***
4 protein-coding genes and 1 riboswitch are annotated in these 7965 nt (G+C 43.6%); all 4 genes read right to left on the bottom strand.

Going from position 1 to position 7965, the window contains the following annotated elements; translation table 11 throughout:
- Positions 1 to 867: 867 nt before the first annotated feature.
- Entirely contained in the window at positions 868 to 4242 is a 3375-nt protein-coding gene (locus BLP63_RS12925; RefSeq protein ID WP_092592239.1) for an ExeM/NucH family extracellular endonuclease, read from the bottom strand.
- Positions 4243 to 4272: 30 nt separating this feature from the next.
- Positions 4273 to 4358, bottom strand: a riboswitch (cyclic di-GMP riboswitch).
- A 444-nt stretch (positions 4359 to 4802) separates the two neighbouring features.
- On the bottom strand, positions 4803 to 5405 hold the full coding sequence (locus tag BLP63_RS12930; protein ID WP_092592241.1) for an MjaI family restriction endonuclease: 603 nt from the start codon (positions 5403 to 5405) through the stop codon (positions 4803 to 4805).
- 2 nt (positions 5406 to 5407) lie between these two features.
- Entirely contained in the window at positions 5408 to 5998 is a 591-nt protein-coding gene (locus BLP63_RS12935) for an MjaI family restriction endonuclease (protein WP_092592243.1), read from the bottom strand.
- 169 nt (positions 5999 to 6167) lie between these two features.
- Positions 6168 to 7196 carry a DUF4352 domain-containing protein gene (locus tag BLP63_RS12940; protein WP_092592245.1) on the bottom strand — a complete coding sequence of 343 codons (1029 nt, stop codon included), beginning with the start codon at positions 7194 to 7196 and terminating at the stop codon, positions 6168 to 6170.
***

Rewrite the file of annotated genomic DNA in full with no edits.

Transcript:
4 protein-coding genes and 1 riboswitch are annotated in these 7965 nt (G+C 43.6%); all 4 genes read right to left on the bottom strand.

Going from position 1 to position 7965, the window contains the following annotated elements; translation table 11 throughout:
- Positions 1 to 867: 867 nt before the first annotated feature.
- Entirely contained in the window at positions 868 to 4242 is a 3375-nt protein-coding gene (locus BLP63_RS12925; RefSeq protein ID WP_092592239.1) for an ExeM/NucH family extracellular endonuclease, read from the bottom strand.
- Positions 4243 to 4272: 30 nt separating this feature from the next.
- Positions 4273 to 4358, bottom strand: a riboswitch (cyclic di-GMP riboswitch).
- A 444-nt stretch (positions 4359 to 4802) separates the two neighbouring features.
- On the bottom strand, positions 4803 to 5405 hold the full coding sequence (locus tag BLP63_RS12930; protein ID WP_092592241.1) for an MjaI family restriction endonuclease: 603 nt from the start codon (positions 5403 to 5405) through the stop codon (positions 4803 to 4805).
- 2 nt (positions 5406 to 5407) lie between these two features.
- Entirely contained in the window at positions 5408 to 5998 is a 591-nt protein-coding gene (locus BLP63_RS12935) for an MjaI family restriction endonuclease (protein WP_092592243.1), read from the bottom strand.
- 169 nt (positions 5999 to 6167) lie between these two features.
- Positions 6168 to 7196 carry a DUF4352 domain-containing protein gene (locus tag BLP63_RS12940; protein WP_092592245.1) on the bottom strand — a complete coding sequence of 343 codons (1029 nt, stop codon included), beginning with the start codon at positions 7194 to 7196 and terminating at the stop codon, positions 6168 to 6170.